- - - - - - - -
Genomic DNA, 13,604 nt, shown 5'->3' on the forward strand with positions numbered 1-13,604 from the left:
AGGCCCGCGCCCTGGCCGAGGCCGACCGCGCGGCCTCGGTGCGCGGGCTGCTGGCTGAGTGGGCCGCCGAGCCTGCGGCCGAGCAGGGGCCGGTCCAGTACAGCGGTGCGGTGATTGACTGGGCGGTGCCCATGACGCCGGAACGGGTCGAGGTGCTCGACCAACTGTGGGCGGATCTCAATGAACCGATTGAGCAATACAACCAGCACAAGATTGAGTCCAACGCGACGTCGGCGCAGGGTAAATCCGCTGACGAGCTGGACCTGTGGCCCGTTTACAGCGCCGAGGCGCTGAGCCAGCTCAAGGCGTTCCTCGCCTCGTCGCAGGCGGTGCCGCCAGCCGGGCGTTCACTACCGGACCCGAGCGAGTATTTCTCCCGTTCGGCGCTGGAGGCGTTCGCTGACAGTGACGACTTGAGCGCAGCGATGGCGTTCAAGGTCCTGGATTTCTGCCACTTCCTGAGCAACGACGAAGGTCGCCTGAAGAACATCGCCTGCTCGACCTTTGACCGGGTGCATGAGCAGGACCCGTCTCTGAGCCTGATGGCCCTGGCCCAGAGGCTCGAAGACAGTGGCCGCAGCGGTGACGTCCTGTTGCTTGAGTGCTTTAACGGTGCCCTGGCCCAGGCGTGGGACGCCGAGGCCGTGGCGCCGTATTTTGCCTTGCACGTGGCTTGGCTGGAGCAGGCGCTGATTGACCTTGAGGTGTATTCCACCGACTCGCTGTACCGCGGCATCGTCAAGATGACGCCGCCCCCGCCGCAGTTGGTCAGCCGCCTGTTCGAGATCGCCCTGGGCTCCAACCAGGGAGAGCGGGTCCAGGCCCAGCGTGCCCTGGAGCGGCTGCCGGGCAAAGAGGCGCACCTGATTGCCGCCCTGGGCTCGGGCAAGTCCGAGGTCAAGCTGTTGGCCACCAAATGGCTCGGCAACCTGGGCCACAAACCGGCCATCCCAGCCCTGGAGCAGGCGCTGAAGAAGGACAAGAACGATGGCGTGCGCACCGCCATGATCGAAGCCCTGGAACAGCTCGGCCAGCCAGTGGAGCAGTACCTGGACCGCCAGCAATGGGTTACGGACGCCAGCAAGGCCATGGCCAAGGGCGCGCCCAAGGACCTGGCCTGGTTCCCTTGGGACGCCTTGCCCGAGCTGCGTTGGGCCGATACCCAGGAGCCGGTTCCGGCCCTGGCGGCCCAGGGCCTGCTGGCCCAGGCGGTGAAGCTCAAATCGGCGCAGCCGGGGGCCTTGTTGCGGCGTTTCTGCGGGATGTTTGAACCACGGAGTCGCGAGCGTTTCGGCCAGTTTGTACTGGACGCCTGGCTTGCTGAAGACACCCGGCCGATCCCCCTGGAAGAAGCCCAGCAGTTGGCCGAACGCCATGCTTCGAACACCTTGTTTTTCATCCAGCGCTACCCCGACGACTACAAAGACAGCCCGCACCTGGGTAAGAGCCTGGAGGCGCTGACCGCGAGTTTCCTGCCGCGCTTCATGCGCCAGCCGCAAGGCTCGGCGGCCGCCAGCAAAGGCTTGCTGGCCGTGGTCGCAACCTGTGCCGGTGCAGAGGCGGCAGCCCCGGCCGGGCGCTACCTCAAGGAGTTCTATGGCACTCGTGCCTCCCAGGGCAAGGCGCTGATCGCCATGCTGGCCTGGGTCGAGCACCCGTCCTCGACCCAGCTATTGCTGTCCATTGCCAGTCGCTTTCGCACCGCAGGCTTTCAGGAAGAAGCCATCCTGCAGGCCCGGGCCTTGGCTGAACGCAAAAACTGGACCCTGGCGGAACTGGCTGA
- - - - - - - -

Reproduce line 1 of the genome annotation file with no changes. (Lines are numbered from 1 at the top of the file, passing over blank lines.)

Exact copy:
Genomic DNA, 13,604 nt, shown 5'->3' on the forward strand with positions numbered 1-13,604 from the left: